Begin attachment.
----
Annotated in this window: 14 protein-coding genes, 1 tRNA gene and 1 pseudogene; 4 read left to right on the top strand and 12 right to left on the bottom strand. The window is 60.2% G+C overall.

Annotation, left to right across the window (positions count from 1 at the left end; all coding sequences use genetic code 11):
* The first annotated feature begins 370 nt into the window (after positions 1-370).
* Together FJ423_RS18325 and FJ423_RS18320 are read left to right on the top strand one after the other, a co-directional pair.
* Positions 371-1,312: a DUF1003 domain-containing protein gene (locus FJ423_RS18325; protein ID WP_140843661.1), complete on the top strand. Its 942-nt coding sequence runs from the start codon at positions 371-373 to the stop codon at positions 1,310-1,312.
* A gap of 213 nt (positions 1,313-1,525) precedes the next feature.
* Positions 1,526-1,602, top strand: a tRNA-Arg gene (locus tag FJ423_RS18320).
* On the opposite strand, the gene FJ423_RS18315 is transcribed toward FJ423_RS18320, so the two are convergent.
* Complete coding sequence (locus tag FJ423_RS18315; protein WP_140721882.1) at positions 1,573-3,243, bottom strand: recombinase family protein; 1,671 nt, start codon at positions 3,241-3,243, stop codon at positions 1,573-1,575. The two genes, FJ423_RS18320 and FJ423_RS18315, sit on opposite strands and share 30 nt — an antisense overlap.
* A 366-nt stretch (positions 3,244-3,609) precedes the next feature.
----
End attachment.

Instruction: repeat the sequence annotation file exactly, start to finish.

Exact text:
Annotated in this window: 14 protein-coding genes, 1 tRNA gene and 1 pseudogene; 4 read left to right on the top strand and 12 right to left on the bottom strand. The window is 60.2% G+C overall.

Annotation, left to right across the window (positions count from 1 at the left end; all coding sequences use genetic code 11):
* The first annotated feature begins 370 nt into the window (after positions 1-370).
* Together FJ423_RS18325 and FJ423_RS18320 are read left to right on the top strand one after the other, a co-directional pair.
* Positions 371-1,312: a DUF1003 domain-containing protein gene (locus FJ423_RS18325; protein ID WP_140843661.1), complete on the top strand. Its 942-nt coding sequence runs from the start codon at positions 371-373 to the stop codon at positions 1,310-1,312.
* A gap of 213 nt (positions 1,313-1,525) precedes the next feature.
* Positions 1,526-1,602, top strand: a tRNA-Arg gene (locus tag FJ423_RS18320).
* On the opposite strand, the gene FJ423_RS18315 is transcribed toward FJ423_RS18320, so the two are convergent.
* Complete coding sequence (locus tag FJ423_RS18315; protein WP_140721882.1) at positions 1,573-3,243, bottom strand: recombinase family protein; 1,671 nt, start codon at positions 3,241-3,243, stop codon at positions 1,573-1,575. The two genes, FJ423_RS18320 and FJ423_RS18315, sit on opposite strands and share 30 nt — an antisense overlap.
* A 366-nt stretch (positions 3,244-3,609) precedes the next feature.